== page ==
Introducing Mmoths, the latest in a sea of prodigious young producers in Britain and beyond at the moment whose very surroundings in which they make their music – the bedroom – seems to have given rise to a finished product that appears to stretch desperately beyond the four walls that it’s been created in. We’ve seen already this year the heights at which such an approach and result can reach, with Halls' tenderly constructed Fragile, early in the running to be one of the EPs of 2012. The sense of escapism in sounds such as these is prominent, a reaching out to space and isolation that, even in your own dwelling, is unavoidable through the sheer communication that leaps out at you from every angle 24/7 – on EP1 that feeling is the same.
Eighteen-year-old Jack Colleran from County Kildare in Ireland is a musician who’s already found himself sharing a stage with Aphex Twin, receiving plaudits from Flying Lotus and signing his first record deal on the day of his High School exams results, four months after his first tracks were posted on the Irish blog Nialler9. It’s fair to say that even among the many who can amass a gluttony of hype at the merest sniff of a half decent Soundcloud link, his is a rise that deserves taking notice of. The cliché would be to say that this debut EP is a collection of tracks that belie his years but that’s simplifying it a little because it’s not - not wholly - and that’s part of its charm.
The clues are in things like an opening track called ‘Thnx,’ in the emotional directness in the delivery in lines like “you make me feel lonely” on ‘Summer’ – a track incidentally, that echoes some of the drifting female/male vocal interplay of collaborators Superhumanoids' own work - and the limited palette of sounds used. You might consider the relatively basic feel of these five cuts as an indication of Colleran's youth too, but personally it feels that it’s here where he shows his early maturity. On ‘Breaking Through’ – the closing track – for instance, he's content to sit on a loop and let it draw out to its maximum impact, a clattering of chimes and bells taking central focus before gradually being pulled back so as to allow a new melody to sidle in alongside them. Here the teenager takes care not to dive in too early and alter the texture (and thus mood), a fine show of patience and a clear ability to sustain an atmosphere.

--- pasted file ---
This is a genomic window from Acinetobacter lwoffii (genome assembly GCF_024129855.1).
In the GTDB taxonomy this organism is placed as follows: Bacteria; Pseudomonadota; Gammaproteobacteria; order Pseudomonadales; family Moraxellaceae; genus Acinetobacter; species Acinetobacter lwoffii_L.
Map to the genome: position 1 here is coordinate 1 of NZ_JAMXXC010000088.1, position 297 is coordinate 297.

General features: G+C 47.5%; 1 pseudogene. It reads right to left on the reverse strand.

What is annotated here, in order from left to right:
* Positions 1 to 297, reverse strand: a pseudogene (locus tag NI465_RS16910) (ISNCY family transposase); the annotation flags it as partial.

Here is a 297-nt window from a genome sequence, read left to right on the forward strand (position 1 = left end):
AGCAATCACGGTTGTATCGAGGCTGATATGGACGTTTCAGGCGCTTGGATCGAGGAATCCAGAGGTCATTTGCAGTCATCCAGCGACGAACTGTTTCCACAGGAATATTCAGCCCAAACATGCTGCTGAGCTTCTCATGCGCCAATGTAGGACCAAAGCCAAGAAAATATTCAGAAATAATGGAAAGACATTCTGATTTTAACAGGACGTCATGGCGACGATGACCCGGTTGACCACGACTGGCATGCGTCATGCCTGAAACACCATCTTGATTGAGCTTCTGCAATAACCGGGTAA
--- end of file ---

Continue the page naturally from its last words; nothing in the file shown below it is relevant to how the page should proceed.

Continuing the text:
Elsewhere there’s a guest appearance on 'Heart' from Sarah P, 21 year-old vocalist of fellow blog roamers Keep Shelly In Athens. It's a purely ambient affair, so light that it might flit off at the slightest gust but for the softly shuffling mid-level that keeps things bedded. ‘If Only,’ meanwhile, is slightly harsher of tone with squalls and drones silhouetting around minimal rhythms; perhaps the least memorable of the five it's nevertheless another indication that Colleran is already capable of moving around freely within his own self-defined boundaries.
The current glut of dream-pop dressed electronica at the moment can often frustrate in the vagueness of its intent. Certainly any deeper meaning to be gleaned from this work will likely be explained as being merely a subconscious by-product at best; yet in possessing the triggers to set the mind off on such tangents Mmoths has already proved his burgeoning talent. EP1 is a promising opening account and a rather lovely one at that.
7Simon Jay Catling's Score